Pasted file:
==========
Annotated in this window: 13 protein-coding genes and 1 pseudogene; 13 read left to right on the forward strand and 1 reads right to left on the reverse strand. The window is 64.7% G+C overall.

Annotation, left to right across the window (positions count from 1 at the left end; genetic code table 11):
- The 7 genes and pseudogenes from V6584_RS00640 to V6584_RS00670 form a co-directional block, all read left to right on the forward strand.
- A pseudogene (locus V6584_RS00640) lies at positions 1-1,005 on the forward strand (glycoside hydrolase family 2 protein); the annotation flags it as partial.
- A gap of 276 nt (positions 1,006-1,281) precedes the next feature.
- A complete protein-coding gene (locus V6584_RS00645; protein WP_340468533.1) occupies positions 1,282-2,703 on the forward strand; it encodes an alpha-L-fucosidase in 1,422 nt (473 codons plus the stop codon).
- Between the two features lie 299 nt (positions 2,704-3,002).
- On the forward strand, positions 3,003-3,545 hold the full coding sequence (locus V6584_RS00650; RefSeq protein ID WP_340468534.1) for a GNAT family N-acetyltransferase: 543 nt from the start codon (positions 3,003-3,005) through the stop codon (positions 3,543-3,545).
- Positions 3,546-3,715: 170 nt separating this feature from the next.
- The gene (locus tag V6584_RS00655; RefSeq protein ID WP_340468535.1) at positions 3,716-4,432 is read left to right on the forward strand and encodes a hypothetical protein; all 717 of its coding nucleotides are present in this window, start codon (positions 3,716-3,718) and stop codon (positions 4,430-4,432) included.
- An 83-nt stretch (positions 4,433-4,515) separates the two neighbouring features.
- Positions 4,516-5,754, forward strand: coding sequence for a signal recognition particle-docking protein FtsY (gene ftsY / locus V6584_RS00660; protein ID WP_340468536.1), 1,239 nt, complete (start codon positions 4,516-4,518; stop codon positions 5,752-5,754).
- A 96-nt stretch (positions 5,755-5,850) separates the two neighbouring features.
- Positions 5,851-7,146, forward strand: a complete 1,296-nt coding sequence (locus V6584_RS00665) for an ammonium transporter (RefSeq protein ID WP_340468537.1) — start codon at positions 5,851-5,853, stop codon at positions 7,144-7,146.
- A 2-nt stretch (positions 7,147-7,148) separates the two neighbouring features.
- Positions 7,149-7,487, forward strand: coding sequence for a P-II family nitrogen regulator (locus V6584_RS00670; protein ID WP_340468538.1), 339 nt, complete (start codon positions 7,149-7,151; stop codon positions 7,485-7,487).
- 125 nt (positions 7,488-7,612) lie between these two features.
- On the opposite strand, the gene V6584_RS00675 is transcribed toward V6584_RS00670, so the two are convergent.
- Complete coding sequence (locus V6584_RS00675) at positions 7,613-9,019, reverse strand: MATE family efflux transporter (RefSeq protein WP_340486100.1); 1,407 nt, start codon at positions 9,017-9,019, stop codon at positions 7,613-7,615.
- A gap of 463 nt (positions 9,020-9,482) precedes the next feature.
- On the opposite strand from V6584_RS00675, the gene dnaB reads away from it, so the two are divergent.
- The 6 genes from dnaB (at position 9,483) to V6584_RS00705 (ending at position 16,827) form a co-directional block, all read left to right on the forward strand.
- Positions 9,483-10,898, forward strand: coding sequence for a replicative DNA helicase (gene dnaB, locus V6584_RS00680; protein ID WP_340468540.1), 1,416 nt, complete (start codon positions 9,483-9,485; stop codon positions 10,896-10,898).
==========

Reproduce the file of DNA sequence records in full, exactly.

Annotated in this window: 13 protein-coding genes and 1 pseudogene; 13 read left to right on the forward strand and 1 reads right to left on the reverse strand. The window is 64.7% G+C overall.

Annotation, left to right across the window (positions count from 1 at the left end; genetic code table 11):
- The 7 genes and pseudogenes from V6584_RS00640 to V6584_RS00670 form a co-directional block, all read left to right on the forward strand.
- A pseudogene (locus V6584_RS00640) lies at positions 1-1,005 on the forward strand (glycoside hydrolase family 2 protein); the annotation flags it as partial.
- A gap of 276 nt (positions 1,006-1,281) precedes the next feature.
- A complete protein-coding gene (locus V6584_RS00645; protein WP_340468533.1) occupies positions 1,282-2,703 on the forward strand; it encodes an alpha-L-fucosidase in 1,422 nt (473 codons plus the stop codon).
- Between the two features lie 299 nt (positions 2,704-3,002).
- On the forward strand, positions 3,003-3,545 hold the full coding sequence (locus V6584_RS00650; RefSeq protein ID WP_340468534.1) for a GNAT family N-acetyltransferase: 543 nt from the start codon (positions 3,003-3,005) through the stop codon (positions 3,543-3,545).
- Positions 3,546-3,715: 170 nt separating this feature from the next.
- The gene (locus tag V6584_RS00655; RefSeq protein ID WP_340468535.1) at positions 3,716-4,432 is read left to right on the forward strand and encodes a hypothetical protein; all 717 of its coding nucleotides are present in this window, start codon (positions 3,716-3,718) and stop codon (positions 4,430-4,432) included.
- An 83-nt stretch (positions 4,433-4,515) separates the two neighbouring features.
- Positions 4,516-5,754, forward strand: coding sequence for a signal recognition particle-docking protein FtsY (gene ftsY / locus V6584_RS00660; protein ID WP_340468536.1), 1,239 nt, complete (start codon positions 4,516-4,518; stop codon positions 5,752-5,754).
- A 96-nt stretch (positions 5,755-5,850) separates the two neighbouring features.
- Positions 5,851-7,146, forward strand: a complete 1,296-nt coding sequence (locus V6584_RS00665) for an ammonium transporter (RefSeq protein ID WP_340468537.1) — start codon at positions 5,851-5,853, stop codon at positions 7,144-7,146.
- A 2-nt stretch (positions 7,147-7,148) separates the two neighbouring features.
- Positions 7,149-7,487, forward strand: coding sequence for a P-II family nitrogen regulator (locus V6584_RS00670; protein ID WP_340468538.1), 339 nt, complete (start codon positions 7,149-7,151; stop codon positions 7,485-7,487).
- 125 nt (positions 7,488-7,612) lie between these two features.
- On the opposite strand, the gene V6584_RS00675 is transcribed toward V6584_RS00670, so the two are convergent.
- Complete coding sequence (locus V6584_RS00675) at positions 7,613-9,019, reverse strand: MATE family efflux transporter (RefSeq protein WP_340486100.1); 1,407 nt, start codon at positions 9,017-9,019, stop codon at positions 7,613-7,615.
- A gap of 463 nt (positions 9,020-9,482) precedes the next feature.
- On the opposite strand from V6584_RS00675, the gene dnaB reads away from it, so the two are divergent.
- The 6 genes from dnaB (at position 9,483) to V6584_RS00705 (ending at position 16,827) form a co-directional block, all read left to right on the forward strand.
- Positions 9,483-10,898, forward strand: coding sequence for a replicative DNA helicase (gene dnaB, locus V6584_RS00680; protein ID WP_340468540.1), 1,416 nt, complete (start codon positions 9,483-9,485; stop codon positions 10,896-10,898).